One of the biggest benefits to growing peanuts in Mississippi has been the relative lack of disease pressure compared to other more established growing regions of the Southeast.
That honeymoon period appears to be ending, according to Mike Howell, area Extension agronomist at Mississippi State University, who has peanut responsibilities for the state.
Eight years ago, fewer than 4,000 acres of peanuts were planted in Mississippi. But when the 2002 farm bill did away with the quota system for peanuts, acreage started to climb.
“It opened the door for anyone to grow peanuts,” said Howell. “We had a lot of new growers coming in because of that.”
In 2005, a threshold was reached when USDA’s National Agricultural Statistics Service began listing Mississippi as one of 10 states planting peanuts. By 2007, plantings had grown to 18,000 acres, thanks to increases among established peanut growers and the continued influx of new growers.
Peanut acreage increased to 20,800 acres in 2008, and growers were planning another small increase for 2009. But wet weather this spring has delayed plantings of peanuts as well as other crops in Mississippi and final acres for 2009 could be between 21,000 and 22,000 acres.
That includes significant acreage planted in June, Howell says. “The data from Georgia says to minimize problems with tomato spotted wilt virus, the best time to plant is after May 15. But we can’t plant them all then and expect to harvest them. We like to start planting around May 1 and hope to be through by the end of May.”
High prices for corn and soybeans have also pressured expansion of peanut acres in the state, but that’s not necessarily a bad thing, according to Howell. “I don’t want to see acres expand too quickly. Peanuts are different from anything we’ve ever grown. A grower needs to take his time and learn how to produce a peanut properly before he gets in too deep.”
The state averaged a little over 2 tons per acre in 2008, which places them near the top in average yield in the United States. Howell attributes that to “relatively low disease pressure. Until last year, we had been able to get by without spraying a lot of fungicide.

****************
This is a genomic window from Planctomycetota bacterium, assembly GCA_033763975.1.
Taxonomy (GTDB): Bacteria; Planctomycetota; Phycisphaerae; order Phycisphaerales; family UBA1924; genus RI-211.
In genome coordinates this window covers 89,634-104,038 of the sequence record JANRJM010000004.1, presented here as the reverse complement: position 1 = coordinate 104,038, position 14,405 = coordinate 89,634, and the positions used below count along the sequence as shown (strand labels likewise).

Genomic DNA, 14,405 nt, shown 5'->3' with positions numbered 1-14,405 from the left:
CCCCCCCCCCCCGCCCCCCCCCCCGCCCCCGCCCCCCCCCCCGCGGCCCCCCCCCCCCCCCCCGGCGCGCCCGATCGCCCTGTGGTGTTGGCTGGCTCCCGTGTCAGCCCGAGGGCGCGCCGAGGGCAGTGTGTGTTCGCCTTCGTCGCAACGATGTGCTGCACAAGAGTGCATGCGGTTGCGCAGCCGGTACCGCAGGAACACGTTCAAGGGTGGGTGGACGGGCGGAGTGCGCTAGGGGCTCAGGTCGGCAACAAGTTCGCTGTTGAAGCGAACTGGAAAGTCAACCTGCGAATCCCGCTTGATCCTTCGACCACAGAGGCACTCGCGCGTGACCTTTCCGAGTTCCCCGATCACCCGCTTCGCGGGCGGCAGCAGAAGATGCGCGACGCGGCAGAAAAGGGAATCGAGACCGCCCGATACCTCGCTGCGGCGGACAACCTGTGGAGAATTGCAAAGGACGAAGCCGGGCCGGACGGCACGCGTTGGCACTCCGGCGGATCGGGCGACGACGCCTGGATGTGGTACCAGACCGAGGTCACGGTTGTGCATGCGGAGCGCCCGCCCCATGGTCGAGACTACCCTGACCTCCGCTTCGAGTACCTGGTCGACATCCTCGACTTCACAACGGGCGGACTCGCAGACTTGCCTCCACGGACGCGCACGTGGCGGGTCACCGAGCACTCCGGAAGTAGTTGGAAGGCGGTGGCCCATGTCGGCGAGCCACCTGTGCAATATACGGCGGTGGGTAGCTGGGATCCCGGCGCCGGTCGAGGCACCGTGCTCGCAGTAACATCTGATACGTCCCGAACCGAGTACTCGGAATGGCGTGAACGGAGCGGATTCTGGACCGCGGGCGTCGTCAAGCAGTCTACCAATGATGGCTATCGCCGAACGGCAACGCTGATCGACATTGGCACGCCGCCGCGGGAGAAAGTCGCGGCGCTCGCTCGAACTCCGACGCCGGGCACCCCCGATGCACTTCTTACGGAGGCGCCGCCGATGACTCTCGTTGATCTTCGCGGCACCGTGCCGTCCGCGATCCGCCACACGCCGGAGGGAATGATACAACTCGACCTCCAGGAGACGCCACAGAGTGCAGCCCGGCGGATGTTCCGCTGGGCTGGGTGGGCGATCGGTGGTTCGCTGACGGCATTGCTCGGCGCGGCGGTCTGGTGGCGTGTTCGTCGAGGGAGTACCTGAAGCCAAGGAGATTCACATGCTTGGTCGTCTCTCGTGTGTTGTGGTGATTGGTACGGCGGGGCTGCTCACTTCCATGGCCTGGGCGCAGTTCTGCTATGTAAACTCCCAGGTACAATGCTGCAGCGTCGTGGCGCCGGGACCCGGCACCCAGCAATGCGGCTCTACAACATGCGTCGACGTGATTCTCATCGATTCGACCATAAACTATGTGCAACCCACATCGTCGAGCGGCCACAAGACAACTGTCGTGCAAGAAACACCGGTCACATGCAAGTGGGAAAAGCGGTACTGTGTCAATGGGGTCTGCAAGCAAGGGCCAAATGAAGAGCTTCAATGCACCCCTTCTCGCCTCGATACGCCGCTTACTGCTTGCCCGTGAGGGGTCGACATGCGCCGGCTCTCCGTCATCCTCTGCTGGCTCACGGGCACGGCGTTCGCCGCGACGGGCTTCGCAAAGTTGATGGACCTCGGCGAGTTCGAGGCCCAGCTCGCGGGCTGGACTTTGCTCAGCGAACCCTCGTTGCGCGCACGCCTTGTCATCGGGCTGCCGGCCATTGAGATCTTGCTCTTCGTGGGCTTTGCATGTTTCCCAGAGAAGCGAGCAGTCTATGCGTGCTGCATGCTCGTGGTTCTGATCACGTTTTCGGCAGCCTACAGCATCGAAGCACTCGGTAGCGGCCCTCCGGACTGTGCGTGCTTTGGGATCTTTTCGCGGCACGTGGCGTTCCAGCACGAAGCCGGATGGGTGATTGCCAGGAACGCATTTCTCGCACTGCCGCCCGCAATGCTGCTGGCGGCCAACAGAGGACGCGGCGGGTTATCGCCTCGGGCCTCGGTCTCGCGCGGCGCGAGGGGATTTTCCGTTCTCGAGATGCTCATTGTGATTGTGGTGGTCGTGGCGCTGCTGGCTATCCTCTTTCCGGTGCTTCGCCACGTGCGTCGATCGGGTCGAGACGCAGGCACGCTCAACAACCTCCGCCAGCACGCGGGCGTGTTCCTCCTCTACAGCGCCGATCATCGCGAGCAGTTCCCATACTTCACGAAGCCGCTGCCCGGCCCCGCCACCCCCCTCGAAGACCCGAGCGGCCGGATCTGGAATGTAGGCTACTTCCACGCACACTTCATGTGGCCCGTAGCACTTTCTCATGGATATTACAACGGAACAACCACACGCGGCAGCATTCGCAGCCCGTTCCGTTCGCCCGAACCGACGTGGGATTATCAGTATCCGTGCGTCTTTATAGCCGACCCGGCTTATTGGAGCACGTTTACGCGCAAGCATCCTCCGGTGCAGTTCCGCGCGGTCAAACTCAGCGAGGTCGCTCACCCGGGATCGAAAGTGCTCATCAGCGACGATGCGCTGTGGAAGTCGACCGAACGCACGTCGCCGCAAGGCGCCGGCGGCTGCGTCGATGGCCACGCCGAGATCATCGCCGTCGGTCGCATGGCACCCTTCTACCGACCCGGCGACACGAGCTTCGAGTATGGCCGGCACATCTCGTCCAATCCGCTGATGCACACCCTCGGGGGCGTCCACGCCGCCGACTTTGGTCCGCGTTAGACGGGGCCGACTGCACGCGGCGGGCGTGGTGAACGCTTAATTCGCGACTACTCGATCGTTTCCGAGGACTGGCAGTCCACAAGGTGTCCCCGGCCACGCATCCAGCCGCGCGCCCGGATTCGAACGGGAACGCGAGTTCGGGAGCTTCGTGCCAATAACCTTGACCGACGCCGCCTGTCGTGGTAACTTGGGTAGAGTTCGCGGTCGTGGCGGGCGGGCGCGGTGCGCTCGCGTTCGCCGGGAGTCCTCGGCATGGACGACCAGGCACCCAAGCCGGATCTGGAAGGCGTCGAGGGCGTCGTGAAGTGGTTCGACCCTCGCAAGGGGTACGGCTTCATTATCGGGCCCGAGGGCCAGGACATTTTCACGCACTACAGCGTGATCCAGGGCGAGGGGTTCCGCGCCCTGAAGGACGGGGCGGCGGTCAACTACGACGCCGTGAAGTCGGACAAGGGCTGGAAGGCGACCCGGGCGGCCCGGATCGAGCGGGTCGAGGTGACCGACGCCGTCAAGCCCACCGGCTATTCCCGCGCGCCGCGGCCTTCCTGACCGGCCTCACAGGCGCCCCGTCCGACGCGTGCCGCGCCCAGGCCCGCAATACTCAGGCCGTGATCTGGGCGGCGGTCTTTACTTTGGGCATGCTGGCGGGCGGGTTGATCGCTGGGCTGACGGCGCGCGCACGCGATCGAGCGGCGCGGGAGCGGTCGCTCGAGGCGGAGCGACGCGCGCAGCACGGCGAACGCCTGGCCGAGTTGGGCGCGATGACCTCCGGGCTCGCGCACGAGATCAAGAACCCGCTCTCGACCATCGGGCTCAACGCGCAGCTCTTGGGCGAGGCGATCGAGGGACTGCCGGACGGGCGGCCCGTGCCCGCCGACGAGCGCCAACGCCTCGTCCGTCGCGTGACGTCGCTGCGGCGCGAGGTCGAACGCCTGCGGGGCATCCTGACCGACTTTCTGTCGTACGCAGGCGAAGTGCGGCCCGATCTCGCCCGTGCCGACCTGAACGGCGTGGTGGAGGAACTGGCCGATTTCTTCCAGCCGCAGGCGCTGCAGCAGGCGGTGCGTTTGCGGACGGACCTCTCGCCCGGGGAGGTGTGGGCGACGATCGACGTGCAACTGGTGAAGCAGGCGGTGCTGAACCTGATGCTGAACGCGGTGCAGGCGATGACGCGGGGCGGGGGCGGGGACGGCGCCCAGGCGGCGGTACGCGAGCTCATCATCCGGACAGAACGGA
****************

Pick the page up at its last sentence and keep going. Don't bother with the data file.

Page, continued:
“But it looks like the honeymoon period is over,” Howell said. “We’re starting to see some diseases creep in on us. Up until now, we haven’t had the acreage to allow the inoculum to build up.”
The buildup of disease “is not critical,” Howell says. “We’re just going to have to stay on top of it and tighten that spray window up a little bit.”
Howell says the appearance of disease after several years in which some producers did not apply any fungicides to their fields, wasn’t entirely unexpected. “We were hoping to go a little longer than we did. Most of it came in after the first tropical storm plowed through in 2008. Disease started popping up after that.”
To combat disease, Howell is recommending the Peanut Rx program developed by the University of Georgia and others. “We’re doing some work with it to see that it fits for us. The program looks at each field on an individual basis to assess the risk for disease before the planting season. You tailor your fungicide program according to that risk level.”
For fields in the high risk category for disease, Mississippi producers would begin their fungicide program about 45 days after emergence with a 14-day spray schedule. “We may have to tighten that up to 10 days.”
As peanut production in Mississippi has grown so has interest in research, new varieties and management practices. Earlier this year, nearly 80 growers attended the second annual meeting of the Mississippi Peanut Growers Association and short course.
The MPGA is working to fund several research projects including studies on weed control, fungicides and variety trials. “Nothing groundbreaking, we’re just trying to get some baseline data for Mississippi,” Howell said. “We’re a little different from Georgia.”
Mississippi producers continue to experiment with several peanut varieties including Florida-07, Georgia-06G and Georgia Green. “We were really high on AT215 because it’s an early-maturing variety. Some areas had good luck with it and others didn’t. We’re not giving up on it yet.”
One Mississippi producer ventured into drip irrigation for peanuts in 2008, according to Howell. “He planted the 40 acres in corn this year and will plant a cotton crop the next year. We may go with peanuts again the year after that.”
The biggest growing region in Mississippi is in southeast Mississippi around Lucedale and Hattiesburg. “We’re also seeing a lot of expansion in the northeast part of the state between Columbus and Aberdeen, (and extending west) to Vardaman and Eupora,” Howell said. A third, smaller peanut-growing region is developing in the Port Gibson area and going north.”
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